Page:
Berri said to push 24-member Cabinet proposal

Berri’s push, part of an initiative aimed at breaking the Cabinet deadlock, will come after senior Egyptian and Arab League officials failed in talks with top Lebanese leaders last week to make any tangible progress to resolve the government crisis

  
Lebanese Parliament Speaker Nabih Berri wears a face shield as he walks at the presidential palace in Baabda, Lebanon August 31, 2020.

Lebanese Parliament Speaker Nabih Berri wears a face shield as he walks at the presidential palace in Baabda, Lebanon August 31, 2020.

REUTERS/Mohamed Azakir

BEIRUT: Parliament Speaker Nabih Berri will seek to push for the formation of a 24-member Cabinet of nonpartisan specialists with no veto power granted to any side, political sources said Monday, in the latest bid to break the deadlock that has thrown the country into a political mess for eight months.

Berri’s push, part of an initiative aimed at breaking the Cabinet deadlock, will come after senior Egyptian and Arab League officials failed in talks with top Lebanese leaders last week to make any tangible progress to resolve the government crisis.

The failed mediation efforts by Egyptian Foreign Minister Sameh Shoukri and the Arab League’s Deputy Secretary-General Hossam Zaki were the latest in local and foreign endeavors to nudge rival political leaders into agreeing on the swift formation of a new government desperately needed to enact reforms, rebuild Beirut after last year’s massive port explosion and prevent the country’s economic collapse.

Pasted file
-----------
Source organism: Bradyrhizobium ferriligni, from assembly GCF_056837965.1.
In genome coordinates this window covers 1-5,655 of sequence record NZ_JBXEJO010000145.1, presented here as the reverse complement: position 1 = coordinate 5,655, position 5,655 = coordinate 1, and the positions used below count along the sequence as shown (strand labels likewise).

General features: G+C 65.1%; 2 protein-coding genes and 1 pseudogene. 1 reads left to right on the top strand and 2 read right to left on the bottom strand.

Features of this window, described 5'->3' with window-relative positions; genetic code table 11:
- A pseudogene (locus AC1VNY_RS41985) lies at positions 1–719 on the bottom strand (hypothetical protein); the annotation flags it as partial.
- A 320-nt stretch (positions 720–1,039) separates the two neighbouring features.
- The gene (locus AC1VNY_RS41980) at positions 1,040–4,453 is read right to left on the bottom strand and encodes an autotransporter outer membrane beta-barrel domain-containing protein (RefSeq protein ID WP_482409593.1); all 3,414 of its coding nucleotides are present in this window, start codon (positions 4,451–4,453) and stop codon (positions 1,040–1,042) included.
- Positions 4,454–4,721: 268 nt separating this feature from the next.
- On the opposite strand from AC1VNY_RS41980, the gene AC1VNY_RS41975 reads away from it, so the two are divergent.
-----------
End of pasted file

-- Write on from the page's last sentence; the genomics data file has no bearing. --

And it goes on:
The failed Arab mediation attempts have raised fears that France and its European partners might impose sanctions on Lebanese politicians blocking the formation of a new government.

“Speaker Berri is gearing up to launch his initiative which is based on the formation of a 24-member Cabinet of nonpartisan specialists with no blocking one-third [veto power] to any party,” a parliamentary source said.

A member of Berri’s parliamentary Development and Liberation bloc said the speaker’s initiative, aimed at resolving the Cabinet formation crisis, was still in force.

“Speaker Nabih Berri’s initiative is still alive. Contacts are ongoing at a pace that may differ according to the surrounding circumstances, and according to the speech tone that reflects on the Cabinet formation process,” MP Qassem Hashem said in a local TV interview.

Hashem implicitly blamed President Michel Aoun’s unyielding position on the makeup of the new Cabinet and his insistence on naming Christian ministers, in addition to his reported demand for a blocking-one third [veto power], for the Cabinet deadlock. “Some are still standing firm on their positions on the Cabinet issue, even though the formation of a government is required today not tomorrow. This has led to the state of standstill in the [Cabinet] issue,” he said.

“A solution to the formation crisis is in the hands of the Lebanese. We need in this respect a sincere national will away from dealing with spitefulness,” Hashem added.

Former Finance Minister Ali Hasan Khalil, a top political aide to Berri, confirmed that the speaker was determined to find a solution to the government impasse.

“The main gateway to emerge from the crisis is the formation of a government. Speaker Berri is spearheading serious moves to reach a genuine conclusion for the formation of a government according to the French initiative,” Khalil said during a political dialogue with members of the Amal Movement headed by Berri.

The Amal Movement’s politburo Monday warned that obstruction of the Cabinet's formation amounted to “treason against the Lebanese.” It said Berri’s proposal for a 24-member Cabinet of nonpartisan experts with no veto power to any party constituted an appropriate solution to the crisis.